fighting for Haiti’s liberty. On Flag Day 2005, Sanel Joseph
lost his life, along with many others. Today Flag Day 2006, we
hope no Haitian life is lost. We hope that the inaugural of President
Preval will mean Haitians will stop getting killed by organized,
At Preval's inaugural the crowd outside were chanting “arrest
Boniface and Latortue” and remembering how, after the September
30th killings of unarmed demonstrators, Latortue said “We
shot them, some of them fell, others were injured, others ran
We-Haitians who commit to protect the Feb. 7th vote, who discount
the polemics aimed at “the gallery,” and international
community during the inaugural, we who congratulate President
Rene Preval for safely traversing the dangerous coup d’etat
gauntlet set for his team to bridge at the inaugural, we find,
May 18, 2006 is a good time to ask, “Did you hear Mr. President,
the PUBLIC CLAMOR for the arrest of Boniface and Latortue? When,
sir, will the political prisoners be free? “
The people of Haiti voted for President Preval in order to wipe
out the humiliation of Feb. 29, 2004. The crowd outside told the
world, at Preval’s inaugural, what must be done for Haiti’s
humiliation to be assuaged.
It is wonderful that President Preval has officially been inaugurated,
But, according to the wishes of Haiti’s majority, who elected
President Preval to office, justice must be done. Some request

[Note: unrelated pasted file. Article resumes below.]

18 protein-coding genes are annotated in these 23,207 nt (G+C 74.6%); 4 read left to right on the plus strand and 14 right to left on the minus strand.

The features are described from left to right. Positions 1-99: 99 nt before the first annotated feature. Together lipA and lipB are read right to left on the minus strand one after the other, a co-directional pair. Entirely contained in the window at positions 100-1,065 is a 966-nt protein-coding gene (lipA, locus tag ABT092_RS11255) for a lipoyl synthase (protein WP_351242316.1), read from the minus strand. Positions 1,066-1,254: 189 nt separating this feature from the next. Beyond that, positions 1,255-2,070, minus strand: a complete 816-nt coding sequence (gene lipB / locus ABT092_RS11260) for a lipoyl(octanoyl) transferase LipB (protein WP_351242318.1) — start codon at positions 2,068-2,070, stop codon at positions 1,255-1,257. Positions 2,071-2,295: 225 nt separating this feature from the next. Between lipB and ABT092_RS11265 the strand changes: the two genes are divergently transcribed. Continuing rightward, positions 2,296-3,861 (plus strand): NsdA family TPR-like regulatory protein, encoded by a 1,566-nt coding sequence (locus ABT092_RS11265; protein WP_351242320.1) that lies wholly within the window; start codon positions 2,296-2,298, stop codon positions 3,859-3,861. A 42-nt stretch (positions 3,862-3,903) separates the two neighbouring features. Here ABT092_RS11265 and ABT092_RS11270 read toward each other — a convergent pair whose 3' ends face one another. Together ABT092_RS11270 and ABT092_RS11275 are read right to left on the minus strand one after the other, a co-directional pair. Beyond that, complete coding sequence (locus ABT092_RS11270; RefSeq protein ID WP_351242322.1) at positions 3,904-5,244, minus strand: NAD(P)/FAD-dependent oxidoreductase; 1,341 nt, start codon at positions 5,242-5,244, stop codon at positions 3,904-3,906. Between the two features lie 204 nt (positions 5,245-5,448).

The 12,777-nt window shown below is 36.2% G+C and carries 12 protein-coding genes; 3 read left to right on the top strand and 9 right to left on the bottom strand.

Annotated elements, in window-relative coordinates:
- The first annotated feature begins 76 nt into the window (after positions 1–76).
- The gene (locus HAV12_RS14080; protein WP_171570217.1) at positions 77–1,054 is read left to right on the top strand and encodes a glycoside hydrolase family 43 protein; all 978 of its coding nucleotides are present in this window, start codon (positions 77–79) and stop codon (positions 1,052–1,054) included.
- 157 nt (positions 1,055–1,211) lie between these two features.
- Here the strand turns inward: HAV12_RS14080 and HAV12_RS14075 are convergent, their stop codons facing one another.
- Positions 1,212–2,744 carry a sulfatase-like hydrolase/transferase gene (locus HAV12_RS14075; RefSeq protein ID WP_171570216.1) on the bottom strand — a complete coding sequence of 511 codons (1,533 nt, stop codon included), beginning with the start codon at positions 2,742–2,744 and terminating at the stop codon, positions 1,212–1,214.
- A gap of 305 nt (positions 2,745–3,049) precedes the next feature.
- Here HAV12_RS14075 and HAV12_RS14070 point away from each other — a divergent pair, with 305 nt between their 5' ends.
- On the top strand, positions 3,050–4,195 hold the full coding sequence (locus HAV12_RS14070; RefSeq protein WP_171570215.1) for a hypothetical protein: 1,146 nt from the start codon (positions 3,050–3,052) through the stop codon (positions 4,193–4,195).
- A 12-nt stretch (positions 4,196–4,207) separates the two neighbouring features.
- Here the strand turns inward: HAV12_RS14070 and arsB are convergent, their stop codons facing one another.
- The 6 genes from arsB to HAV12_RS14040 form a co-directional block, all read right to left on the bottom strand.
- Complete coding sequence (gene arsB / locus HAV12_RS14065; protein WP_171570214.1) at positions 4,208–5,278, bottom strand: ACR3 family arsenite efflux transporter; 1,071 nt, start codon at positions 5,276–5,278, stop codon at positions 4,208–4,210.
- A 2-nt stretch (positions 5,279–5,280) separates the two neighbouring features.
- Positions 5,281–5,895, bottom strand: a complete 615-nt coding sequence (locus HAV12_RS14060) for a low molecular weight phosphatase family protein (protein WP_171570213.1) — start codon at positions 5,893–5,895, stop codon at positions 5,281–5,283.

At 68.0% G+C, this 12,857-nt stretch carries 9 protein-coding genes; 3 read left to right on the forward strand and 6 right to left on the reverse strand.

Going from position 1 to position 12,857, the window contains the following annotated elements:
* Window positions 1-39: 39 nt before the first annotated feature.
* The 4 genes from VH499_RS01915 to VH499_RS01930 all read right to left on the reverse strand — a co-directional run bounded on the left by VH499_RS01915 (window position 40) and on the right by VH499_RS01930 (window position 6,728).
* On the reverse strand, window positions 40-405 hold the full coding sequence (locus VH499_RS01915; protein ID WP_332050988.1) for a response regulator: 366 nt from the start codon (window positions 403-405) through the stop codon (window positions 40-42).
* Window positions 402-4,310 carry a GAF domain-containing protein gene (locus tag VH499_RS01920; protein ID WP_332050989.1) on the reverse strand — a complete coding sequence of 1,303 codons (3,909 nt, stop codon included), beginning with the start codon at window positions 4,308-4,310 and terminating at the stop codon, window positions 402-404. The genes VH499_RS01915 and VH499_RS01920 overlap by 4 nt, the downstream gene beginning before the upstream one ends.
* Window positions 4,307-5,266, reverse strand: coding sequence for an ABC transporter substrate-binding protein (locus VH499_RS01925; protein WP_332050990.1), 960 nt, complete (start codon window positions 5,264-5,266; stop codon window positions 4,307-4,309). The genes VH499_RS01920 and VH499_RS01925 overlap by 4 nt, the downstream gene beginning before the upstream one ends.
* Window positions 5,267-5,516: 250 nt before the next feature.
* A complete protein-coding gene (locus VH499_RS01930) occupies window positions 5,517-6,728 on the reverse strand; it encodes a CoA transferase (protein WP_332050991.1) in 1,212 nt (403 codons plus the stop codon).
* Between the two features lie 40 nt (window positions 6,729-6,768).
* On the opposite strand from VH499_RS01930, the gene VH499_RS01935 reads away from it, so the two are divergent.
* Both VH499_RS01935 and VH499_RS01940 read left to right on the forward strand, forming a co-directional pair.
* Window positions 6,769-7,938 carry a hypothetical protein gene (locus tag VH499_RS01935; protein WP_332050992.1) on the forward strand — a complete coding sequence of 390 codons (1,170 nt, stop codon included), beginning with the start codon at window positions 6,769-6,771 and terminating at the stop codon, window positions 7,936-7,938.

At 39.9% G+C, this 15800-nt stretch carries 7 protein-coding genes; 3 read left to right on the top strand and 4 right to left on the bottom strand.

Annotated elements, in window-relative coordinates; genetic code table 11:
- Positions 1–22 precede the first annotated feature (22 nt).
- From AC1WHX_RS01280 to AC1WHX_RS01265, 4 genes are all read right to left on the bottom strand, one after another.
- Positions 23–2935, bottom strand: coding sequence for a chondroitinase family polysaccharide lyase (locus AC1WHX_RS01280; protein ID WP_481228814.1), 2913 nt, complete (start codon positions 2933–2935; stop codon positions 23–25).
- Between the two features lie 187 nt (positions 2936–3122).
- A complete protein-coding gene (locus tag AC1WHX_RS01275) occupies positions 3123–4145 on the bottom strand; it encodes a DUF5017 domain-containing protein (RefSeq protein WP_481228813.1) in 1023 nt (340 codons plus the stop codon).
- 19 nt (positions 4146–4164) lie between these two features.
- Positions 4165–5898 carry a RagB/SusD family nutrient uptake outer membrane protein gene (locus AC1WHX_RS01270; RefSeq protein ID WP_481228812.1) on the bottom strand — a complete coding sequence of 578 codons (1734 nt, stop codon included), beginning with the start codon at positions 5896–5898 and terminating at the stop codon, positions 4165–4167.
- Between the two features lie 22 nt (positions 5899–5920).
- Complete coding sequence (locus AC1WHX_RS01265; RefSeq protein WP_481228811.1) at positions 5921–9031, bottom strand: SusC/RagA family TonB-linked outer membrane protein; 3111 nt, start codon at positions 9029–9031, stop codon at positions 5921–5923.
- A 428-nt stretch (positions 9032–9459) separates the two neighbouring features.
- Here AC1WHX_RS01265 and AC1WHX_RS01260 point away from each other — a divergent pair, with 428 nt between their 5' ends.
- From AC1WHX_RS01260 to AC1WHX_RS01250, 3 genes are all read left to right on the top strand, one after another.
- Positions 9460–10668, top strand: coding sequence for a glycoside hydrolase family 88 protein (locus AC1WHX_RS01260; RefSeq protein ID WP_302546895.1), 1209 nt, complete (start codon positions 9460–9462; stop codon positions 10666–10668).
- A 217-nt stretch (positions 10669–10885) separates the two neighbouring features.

the arrest of Boniface and Latortue. All ask for the release of
the political prisoners and that MINUSTHA, along with the Haitian
police, stop killing the people. But, for Haiti’s humiliation
to be assuaged, for that to be done, the end of the occupation,
empowerment and inclusion of the people and return of President
Aristide to Haitian soil are the only events Haiti’s majority
poor FEEL will BEGIN to erase the total humiliation Haiti has
suffered, at the hands of the US, Canada, France and the UN, since
Founder and president, Haitian Lawyers Leadership Network
May 18, 2006
Nou se rozo, nou pliye nou pa kase
*Note: Strong winds
may bend the bamboo tree all the way down to the ground, but it
snaps right back up. It doesn’t break, no matter how strong
the wind. So, Haitians have a saying – “Nou se rozo.
Nou pliye, nou pa kase “ - like the bamboo tree, we bend
but we don’t break; like the flexible bamboo tree we-Haitians
use even the momentum of our falls to stand back up.